Tampons were packed with their strings connecting them, like a strip of sausages, so they wouldn’t float away. Engineers asked Ride, “Is 100 the right number?” She would be in space for a week. “That would not be the right number,” she told them. At every turn, her difference was made clear to her. When it was announced Ride had been named to a space flight mission, her shuttle commander, Bob Crippen, who became a lifelong friend and colleague, introduced her as “undoubtedly the prettiest member of the crew.” At another press event, a reporter asked Ride how she would react to a problem on the shuttle: “Do you weep?”

Astronaut Sally Ride and the Burden of Being “The First” (via yahighway)

Men don’t appreciate the amount of self-control women have to exercise in order not to spend their entire lives facepalming.

(via vulvanity)

(Source: dinosaurparty)

Word cloud of contributions to ‘Queer and There’, special issue of the Assuming Gender journal co-edited by me and Dr David Andrew Griffiths. The issue is available free and fully open-access here and includes an editorial on which David and I collaborated, and my interview with zero-g artist Frank Pietronigro. Also, articles about queer domestic space, Strictly Ballroom, Caine Prize-winning African literature, and book reviews on W. G. Sebald and genetic science.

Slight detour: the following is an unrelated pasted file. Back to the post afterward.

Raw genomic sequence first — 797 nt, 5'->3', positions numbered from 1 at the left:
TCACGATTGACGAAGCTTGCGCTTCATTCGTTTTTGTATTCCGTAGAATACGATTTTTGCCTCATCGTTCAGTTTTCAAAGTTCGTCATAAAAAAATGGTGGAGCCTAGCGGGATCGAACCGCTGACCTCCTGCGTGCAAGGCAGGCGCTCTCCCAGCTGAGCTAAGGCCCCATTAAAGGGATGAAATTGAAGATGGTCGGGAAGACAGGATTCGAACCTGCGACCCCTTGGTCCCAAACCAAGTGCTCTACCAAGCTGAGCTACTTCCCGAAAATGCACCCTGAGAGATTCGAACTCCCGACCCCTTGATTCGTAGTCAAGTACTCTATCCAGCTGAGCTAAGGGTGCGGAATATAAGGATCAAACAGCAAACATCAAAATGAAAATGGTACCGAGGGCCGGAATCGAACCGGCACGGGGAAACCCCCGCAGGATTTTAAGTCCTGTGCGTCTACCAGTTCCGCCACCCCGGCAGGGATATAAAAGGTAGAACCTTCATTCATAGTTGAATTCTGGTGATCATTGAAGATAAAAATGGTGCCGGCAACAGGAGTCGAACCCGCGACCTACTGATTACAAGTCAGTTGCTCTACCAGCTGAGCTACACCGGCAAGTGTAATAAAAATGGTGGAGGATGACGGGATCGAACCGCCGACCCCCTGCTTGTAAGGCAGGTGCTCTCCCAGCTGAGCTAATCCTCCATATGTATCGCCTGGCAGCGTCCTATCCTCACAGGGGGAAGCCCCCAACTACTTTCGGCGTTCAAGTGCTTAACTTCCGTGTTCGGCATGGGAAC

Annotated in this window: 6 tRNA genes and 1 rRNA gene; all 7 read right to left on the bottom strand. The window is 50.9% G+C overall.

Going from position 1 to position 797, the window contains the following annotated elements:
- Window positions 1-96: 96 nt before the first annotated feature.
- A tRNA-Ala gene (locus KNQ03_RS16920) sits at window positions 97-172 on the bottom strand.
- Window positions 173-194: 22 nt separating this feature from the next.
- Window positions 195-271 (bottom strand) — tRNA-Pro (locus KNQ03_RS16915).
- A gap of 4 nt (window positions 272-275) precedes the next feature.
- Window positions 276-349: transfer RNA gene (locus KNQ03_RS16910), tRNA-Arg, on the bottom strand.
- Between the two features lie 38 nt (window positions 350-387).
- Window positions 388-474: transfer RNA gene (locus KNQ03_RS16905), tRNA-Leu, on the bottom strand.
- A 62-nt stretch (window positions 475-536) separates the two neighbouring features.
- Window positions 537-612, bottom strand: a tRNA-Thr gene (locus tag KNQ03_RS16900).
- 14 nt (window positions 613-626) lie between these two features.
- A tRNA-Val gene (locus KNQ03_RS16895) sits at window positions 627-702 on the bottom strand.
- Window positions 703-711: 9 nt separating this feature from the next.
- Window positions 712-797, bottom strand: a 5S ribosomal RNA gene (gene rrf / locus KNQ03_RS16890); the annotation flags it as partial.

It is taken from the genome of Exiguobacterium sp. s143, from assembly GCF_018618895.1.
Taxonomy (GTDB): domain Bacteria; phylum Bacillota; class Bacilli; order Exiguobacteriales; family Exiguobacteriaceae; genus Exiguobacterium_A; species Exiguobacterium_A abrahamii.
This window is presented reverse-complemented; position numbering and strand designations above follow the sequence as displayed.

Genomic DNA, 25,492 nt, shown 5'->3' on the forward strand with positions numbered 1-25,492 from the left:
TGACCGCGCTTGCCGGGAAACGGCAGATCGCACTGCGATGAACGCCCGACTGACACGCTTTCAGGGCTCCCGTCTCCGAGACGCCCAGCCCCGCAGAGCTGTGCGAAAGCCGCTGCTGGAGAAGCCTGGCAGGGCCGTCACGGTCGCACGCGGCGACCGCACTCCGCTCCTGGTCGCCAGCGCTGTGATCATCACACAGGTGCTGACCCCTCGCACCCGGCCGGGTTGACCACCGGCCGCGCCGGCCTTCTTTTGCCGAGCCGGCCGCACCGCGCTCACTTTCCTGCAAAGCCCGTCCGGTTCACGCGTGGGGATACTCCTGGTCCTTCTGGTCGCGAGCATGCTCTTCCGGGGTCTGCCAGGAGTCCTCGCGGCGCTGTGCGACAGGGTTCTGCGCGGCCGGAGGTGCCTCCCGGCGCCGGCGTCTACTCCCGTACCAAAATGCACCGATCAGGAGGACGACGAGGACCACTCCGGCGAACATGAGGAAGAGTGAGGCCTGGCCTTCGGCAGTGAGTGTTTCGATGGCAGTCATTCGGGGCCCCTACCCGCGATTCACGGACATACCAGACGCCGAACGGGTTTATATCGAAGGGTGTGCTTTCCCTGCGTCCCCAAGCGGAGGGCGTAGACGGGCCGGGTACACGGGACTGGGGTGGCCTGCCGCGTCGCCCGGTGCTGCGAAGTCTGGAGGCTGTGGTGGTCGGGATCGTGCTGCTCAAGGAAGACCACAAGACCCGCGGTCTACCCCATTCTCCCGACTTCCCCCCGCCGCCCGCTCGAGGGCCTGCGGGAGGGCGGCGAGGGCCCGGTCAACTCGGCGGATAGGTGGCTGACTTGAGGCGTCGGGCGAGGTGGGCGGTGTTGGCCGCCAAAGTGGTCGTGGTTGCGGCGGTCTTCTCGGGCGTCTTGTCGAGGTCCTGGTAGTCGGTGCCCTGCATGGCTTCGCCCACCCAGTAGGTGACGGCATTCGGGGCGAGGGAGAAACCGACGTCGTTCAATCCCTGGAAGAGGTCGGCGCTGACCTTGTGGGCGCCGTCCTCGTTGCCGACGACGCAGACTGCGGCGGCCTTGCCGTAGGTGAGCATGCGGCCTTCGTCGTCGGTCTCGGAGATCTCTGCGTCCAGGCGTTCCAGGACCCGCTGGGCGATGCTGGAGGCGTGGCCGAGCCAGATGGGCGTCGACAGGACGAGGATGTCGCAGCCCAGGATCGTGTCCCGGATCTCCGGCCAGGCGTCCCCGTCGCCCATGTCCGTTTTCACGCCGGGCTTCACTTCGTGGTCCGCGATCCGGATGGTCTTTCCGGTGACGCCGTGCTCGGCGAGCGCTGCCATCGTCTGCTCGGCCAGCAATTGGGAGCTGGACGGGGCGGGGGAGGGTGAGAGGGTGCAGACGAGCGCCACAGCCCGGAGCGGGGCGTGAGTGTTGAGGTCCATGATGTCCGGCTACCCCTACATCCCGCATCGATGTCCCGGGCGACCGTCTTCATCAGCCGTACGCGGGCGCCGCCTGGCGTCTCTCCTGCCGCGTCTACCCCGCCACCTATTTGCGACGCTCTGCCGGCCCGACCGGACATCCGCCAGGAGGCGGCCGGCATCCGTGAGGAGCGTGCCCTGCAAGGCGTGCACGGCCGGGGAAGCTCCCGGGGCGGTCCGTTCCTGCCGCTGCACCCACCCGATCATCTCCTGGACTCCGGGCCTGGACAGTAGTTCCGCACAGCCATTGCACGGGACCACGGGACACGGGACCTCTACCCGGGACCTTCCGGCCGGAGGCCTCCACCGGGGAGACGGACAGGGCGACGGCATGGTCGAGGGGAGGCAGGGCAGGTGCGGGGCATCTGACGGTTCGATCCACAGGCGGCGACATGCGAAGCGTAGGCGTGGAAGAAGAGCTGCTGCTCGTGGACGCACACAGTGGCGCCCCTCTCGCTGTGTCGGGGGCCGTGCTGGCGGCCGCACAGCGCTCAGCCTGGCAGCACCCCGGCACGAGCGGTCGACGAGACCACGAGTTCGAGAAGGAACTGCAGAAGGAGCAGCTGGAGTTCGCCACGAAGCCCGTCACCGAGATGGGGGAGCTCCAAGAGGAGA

Word cloud of contributions to ‘Queer and There’, special issue of the Assuming Gender journal co-edited by me and Dr David Andrew Griffiths. The issue is available free and fully open-access here and includes an editorial on which David and I collaborated, and my interview with zero-g artist Frank Pietronigro. Also, articles about queer domestic space, Strictly Ballroom, Caine Prize-winning African literature, and book reviews on W. G. Sebald and genetic science.

The question of direct sexual release on a long-duration space mission must be considered. Practical considerations (such as weight and expense) preclude men taking their wives on the first space flights. It is possible that a woman, qualified from a scientific viewpoint, might be persuaded to donate her time and energies for the sake of improving crew morale; however, such a situation might create interpersonal tensions far more dynamic than the sexual tensions it would release. Other means of sexual release (masturbation, homosexuality) would be discouraged because of the confined quarters and the lack of privacy on such a mission.

Nick A. Kanas and William E. Federson, ‘BEHAVIORAL, PSYCHIATRIC, AND SOCIOLOGICAL PROBLEMS OF LONG-DURATION SPACE MISSIONS’, NASA 1971, p. 38.